Those that know me from the forums know that I all too often complain about the lack of decal photos when people post their camo helmets for review.
Camo helmets always have a wow factor when they are being posted , even bad ones. That means that some post war painted schemes are so good that we need to look better at the things we are familiar with.
- Base paint , can be viewed best inside of the helmet.
- Decal , often hidden but indications of it being there should be visible upon close inspection. Here the USB microscope can be of great help.
M35 Reissue helmets with overpainted decals are very good study objects if you want to see how paint and decals react to each other.
Here are some examples (You can see more of these helmets on the reissued Heer helmets page)
A fully overpainted DD Heer.
A single decal ex DD Heer
RonR’s EF SD Heer, paint is nicely cracked over the decal.
Reissued helmets tell us that in most cases even if completely overpainted we can see the decals ergo the same holds true for helmets painted with camouflage colors.
HOWEVER It does not automatically mean that all helmets that do not show any decals are fake. A helmet should still be judged by its own merrit but the presence of decals helps in fascilitating the authentication process.
THE NECESSITY TO LOOK HARDER
A couple of months ago a proud collector showed his new Luftwaffe camo helmet on the warrelics forum. Decal partially hidden under the paint.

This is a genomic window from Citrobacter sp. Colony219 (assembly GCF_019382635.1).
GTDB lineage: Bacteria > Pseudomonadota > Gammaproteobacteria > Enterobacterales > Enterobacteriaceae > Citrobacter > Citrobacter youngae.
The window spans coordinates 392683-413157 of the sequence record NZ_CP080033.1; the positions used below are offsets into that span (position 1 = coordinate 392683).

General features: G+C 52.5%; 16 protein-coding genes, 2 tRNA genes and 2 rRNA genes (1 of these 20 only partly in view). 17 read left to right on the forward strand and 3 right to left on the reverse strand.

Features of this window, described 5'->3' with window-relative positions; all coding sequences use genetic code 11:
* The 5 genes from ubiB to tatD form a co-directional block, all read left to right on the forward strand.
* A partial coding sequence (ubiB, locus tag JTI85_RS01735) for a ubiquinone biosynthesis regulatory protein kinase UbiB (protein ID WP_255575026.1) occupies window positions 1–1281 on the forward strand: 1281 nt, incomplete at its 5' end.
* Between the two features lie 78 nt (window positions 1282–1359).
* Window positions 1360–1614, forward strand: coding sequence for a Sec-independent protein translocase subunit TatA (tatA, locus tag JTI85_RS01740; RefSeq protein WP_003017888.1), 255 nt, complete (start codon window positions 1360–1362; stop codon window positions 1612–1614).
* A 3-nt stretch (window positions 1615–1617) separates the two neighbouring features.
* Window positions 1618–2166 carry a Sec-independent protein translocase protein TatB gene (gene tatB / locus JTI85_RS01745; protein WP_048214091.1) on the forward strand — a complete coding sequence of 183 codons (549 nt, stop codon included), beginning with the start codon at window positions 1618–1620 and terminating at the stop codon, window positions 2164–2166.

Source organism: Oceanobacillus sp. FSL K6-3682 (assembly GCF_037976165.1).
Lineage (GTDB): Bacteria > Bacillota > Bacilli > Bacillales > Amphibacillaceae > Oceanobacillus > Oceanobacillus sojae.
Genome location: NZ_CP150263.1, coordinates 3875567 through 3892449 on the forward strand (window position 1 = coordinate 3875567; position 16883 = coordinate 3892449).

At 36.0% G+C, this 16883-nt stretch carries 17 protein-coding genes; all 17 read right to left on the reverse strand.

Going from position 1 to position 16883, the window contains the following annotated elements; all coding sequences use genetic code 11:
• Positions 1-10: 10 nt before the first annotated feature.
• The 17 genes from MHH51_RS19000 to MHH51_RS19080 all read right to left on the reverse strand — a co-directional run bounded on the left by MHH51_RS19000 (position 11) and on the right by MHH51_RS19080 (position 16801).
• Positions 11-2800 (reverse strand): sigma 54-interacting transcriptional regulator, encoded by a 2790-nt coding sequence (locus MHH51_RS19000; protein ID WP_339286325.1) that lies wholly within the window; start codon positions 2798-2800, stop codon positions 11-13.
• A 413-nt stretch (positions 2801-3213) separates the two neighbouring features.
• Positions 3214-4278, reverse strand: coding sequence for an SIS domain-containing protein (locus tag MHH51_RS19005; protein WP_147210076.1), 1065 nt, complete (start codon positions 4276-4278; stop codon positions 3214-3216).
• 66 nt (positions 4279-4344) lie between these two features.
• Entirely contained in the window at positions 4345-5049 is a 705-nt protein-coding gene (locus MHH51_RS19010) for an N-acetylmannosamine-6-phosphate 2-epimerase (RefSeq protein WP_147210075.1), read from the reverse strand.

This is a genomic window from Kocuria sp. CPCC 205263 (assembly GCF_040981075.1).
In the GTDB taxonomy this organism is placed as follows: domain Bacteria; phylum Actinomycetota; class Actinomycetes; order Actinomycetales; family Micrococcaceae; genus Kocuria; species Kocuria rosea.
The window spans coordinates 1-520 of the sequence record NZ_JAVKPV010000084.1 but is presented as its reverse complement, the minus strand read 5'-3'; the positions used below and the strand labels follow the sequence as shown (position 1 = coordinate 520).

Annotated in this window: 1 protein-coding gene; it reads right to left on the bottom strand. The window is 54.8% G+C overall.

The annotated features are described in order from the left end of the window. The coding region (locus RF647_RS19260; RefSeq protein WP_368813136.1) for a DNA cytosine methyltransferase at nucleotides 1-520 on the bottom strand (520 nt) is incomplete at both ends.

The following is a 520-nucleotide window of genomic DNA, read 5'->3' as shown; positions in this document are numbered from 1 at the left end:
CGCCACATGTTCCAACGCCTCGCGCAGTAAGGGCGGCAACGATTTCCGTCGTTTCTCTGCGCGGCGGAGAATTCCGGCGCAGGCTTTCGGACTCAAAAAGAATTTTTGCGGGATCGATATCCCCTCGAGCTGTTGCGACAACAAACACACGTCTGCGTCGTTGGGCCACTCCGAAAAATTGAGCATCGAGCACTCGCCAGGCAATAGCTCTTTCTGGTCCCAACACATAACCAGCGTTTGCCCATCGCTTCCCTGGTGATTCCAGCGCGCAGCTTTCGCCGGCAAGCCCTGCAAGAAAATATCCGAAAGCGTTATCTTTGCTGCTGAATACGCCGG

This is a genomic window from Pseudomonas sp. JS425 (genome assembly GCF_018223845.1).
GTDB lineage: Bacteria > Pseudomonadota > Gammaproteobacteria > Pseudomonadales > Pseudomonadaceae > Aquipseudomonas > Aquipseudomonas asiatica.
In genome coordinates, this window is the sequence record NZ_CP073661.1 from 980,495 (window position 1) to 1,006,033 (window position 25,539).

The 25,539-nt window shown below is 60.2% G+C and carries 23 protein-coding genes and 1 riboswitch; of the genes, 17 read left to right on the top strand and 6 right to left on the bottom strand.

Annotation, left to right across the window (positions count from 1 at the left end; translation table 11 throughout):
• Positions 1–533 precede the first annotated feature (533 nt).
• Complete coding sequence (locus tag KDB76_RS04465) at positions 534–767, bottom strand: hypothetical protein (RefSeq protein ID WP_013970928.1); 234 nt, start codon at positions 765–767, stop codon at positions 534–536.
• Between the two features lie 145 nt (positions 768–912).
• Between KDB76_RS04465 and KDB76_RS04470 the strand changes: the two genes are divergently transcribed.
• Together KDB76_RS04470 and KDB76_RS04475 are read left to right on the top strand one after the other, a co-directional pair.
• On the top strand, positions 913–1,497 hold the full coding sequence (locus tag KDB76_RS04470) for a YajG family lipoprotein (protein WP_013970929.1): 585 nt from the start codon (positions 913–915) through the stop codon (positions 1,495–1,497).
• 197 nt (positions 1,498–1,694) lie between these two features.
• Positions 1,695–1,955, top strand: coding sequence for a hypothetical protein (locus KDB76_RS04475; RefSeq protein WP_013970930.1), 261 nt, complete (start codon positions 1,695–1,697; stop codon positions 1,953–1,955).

Upon closer inspection I called it as a fake decal. If you read my previous article on the quality of Luftwaffe fake decals you know that they are very flawed and here the tiny bit that we see reveals a fake decal.
Example of a similar fake eagle.
This example illustrates better than words why we need to take decals into account when looking at camo helmets. It’s not just the look, the paint , the wear. If the decal is fake the paint and the wear no longer comes into play.
For those interested in reading the entire discussion you can find it HERE.
Before we move to the next chapter , here’s another example that made it to a dealer website 5 years ago.
3 things to take away from this example.
- Fake camo build on an Original shell (remember this is already 5 years ago)
- They did a convincing job on the camo
- The decal is the very well known ‘easy fake’.
AUTHENTIC EXAMPLES : DEEP DIVE WITH THE USB MICROSCOPE
What can this tool do for us collectors when looking at overpainted decals ? Simple. If enough of the decal is left it can tell us if the decal under the paint is real. It requires scanning the decal area meticulously but what is also very important one needs to know what to look at.
A tan DAK painted / Mediterranean DD Luftwaffe helmet with overpainted decals. Scanning the decal area reveals enough of the Luftwaffe eagle to make a positive determination. The creamy white is typical for Luftwaffe decals and black print lines are also visible. Typical age cracks are showing nicely. The tricolor turns up something interesting as it appears to have been covered with paint before the camo was applied.
Here’s an Authentic M40 NS Heer tricolor camo. Damaged decal , the outline of the decal is visible even where completely overpainted. Only 200 zoom photos tell the story. The pulver , the print line that is visible and how the decal is damaged adds all up.
If you like to see one more example please check out the photos I added to the Tools for modern collectors page.
AVOID BEING TAKING OFF GUARD
So the glitter and glamour aside you have to realise that the only thing that can help us is by adding things up and to include the decal into the equation if at all possible.
If traces of the decal are visible do not discard it and have a better look.
Have a nice sunday evening and thank you for your continued support of GHV. Feel free to leave a comment.